People fortunate to survive a stroke face a hard road to recovering their full mental and physical capabilities. Canoeist Sam Chick found himself facing that journey after a stroke rendered the left side of his body immobile 12 years ago.

But Chick's been getting a more enjoyable kind of physical therapy thanks to special games created by the The Hong Kong Polytechnic University. Unveiled earlier this week, the KineLabs platform consists of three games that help patients regain strength and mobility by controlling software designed for Microsoft's motion-tracking camera.

The games may have terrible names—Hong Kong Chef, Good Views Hunting and, erm, Cockroach Invasion—but playing the role of chef, window cleaner or cockroach stomper get patients moving upper and lower limbs. The KineLabs games also pair up with software that tracks progress over time.

In an article on news site Nykom, Chick says the poorly-titled games are better than the exercises he used to have to do:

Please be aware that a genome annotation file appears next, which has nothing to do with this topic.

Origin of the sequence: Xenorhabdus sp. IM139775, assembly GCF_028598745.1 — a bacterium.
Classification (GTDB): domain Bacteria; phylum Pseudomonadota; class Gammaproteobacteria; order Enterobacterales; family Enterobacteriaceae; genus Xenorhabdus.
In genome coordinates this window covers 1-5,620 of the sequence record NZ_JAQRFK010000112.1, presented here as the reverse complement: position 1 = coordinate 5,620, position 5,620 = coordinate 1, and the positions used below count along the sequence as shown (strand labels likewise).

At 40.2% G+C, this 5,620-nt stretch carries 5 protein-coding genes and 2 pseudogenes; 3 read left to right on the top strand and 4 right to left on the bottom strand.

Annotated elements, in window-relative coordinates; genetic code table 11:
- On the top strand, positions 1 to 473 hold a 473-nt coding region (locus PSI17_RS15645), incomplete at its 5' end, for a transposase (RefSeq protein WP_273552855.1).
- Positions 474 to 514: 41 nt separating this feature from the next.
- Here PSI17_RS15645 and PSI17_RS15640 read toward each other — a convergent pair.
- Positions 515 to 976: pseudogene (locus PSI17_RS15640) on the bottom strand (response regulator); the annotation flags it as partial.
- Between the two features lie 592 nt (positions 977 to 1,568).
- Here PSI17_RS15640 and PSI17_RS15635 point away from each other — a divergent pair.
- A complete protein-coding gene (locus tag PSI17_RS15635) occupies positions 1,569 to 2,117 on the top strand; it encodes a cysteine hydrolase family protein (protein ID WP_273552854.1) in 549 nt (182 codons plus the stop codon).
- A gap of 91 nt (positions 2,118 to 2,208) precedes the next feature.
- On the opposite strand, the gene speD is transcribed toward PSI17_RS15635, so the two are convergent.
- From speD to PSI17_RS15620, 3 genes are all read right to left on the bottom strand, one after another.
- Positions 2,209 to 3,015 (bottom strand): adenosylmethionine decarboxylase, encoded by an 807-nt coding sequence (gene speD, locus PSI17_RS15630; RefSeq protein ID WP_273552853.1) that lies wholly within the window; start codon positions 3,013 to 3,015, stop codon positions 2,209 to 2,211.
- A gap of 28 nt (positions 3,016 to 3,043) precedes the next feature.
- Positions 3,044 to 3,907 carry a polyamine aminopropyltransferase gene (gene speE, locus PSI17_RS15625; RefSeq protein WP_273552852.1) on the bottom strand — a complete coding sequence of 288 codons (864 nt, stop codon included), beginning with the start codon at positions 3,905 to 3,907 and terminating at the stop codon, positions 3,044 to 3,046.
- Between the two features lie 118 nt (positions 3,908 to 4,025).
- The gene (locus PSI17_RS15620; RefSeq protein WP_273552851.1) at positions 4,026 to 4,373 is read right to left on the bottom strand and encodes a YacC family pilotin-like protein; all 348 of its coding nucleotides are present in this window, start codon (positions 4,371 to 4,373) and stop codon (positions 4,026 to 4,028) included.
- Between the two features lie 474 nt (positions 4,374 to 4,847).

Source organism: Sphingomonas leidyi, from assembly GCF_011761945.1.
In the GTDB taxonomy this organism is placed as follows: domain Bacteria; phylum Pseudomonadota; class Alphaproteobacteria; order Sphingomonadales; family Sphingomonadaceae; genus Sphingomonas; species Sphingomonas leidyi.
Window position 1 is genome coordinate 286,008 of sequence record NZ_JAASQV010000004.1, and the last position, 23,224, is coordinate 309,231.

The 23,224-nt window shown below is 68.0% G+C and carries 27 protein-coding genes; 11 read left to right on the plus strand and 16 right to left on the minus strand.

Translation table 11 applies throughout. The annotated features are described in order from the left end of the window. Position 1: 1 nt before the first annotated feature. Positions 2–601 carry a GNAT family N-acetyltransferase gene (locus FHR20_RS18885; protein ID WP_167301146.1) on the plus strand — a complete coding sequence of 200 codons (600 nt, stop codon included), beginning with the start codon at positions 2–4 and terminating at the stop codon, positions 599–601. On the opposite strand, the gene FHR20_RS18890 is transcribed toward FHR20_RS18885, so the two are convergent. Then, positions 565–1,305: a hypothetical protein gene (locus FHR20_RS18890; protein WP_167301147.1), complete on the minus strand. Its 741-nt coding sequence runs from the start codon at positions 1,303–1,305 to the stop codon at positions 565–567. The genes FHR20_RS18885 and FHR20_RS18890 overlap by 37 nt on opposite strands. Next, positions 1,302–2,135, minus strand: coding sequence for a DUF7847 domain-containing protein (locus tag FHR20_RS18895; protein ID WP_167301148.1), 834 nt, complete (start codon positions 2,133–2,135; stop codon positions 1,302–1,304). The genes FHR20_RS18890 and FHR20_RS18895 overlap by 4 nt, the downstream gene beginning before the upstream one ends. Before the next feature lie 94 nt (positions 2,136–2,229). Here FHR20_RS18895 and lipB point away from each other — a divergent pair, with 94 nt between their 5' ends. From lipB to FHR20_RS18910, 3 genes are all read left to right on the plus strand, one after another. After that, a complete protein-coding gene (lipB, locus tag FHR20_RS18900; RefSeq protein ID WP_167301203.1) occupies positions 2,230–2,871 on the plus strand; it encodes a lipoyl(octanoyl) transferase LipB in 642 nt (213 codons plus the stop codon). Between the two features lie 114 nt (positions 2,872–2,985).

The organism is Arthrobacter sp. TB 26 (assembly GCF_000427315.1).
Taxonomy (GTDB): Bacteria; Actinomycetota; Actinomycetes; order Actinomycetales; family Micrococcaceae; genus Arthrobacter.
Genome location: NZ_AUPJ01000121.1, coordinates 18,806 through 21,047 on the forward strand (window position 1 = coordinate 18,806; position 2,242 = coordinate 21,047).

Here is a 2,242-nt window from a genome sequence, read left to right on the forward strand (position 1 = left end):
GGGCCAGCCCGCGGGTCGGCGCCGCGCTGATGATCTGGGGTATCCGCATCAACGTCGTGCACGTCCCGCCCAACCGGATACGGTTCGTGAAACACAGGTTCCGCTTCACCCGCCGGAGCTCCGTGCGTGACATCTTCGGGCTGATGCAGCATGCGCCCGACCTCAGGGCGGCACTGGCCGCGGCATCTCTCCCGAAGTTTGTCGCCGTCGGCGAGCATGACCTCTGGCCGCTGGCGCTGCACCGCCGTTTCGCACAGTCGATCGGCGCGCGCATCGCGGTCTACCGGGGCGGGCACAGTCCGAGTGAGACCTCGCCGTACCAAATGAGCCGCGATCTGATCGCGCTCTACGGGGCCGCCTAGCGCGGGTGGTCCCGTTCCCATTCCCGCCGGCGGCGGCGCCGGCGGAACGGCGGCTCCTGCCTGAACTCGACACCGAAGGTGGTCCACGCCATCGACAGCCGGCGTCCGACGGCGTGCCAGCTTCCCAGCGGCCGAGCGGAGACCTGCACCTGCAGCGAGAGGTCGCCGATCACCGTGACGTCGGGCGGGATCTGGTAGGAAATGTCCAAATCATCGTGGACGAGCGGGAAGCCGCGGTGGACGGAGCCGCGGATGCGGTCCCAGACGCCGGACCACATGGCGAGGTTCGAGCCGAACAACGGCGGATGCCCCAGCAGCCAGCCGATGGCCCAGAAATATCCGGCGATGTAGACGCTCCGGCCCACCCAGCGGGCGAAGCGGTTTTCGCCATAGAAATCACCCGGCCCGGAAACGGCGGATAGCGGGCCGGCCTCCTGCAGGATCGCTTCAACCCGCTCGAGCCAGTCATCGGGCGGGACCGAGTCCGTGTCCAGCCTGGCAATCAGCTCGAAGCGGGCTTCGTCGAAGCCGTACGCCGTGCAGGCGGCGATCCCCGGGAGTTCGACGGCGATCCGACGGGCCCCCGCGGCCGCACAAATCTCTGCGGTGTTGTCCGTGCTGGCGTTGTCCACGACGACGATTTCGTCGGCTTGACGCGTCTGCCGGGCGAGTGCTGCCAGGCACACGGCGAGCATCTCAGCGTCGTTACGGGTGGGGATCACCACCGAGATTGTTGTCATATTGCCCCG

"It is also an intensive exercise session. I used to paddle a canoe. Now when I finish the game, I feel my body is hot and sweaty, the same feeling as having done intensive sports. Normal physiotherapy courses can be boring, since we just repeat the same actions in front of other patients. But through the games I can have more fun," he said.

"If I perform well in the games, a ‘trophy' will be shown on the screen. It brings back memories of winning medals in sports competitions in the past."

Recent releases like Kinect Star Wars may not be winning gamers' hearts but projects like KineLabs show that the Xbox 360 camera peripheral might actually be a potential life-saver after all.

Video games aid stroke patients' recovery [Nykom]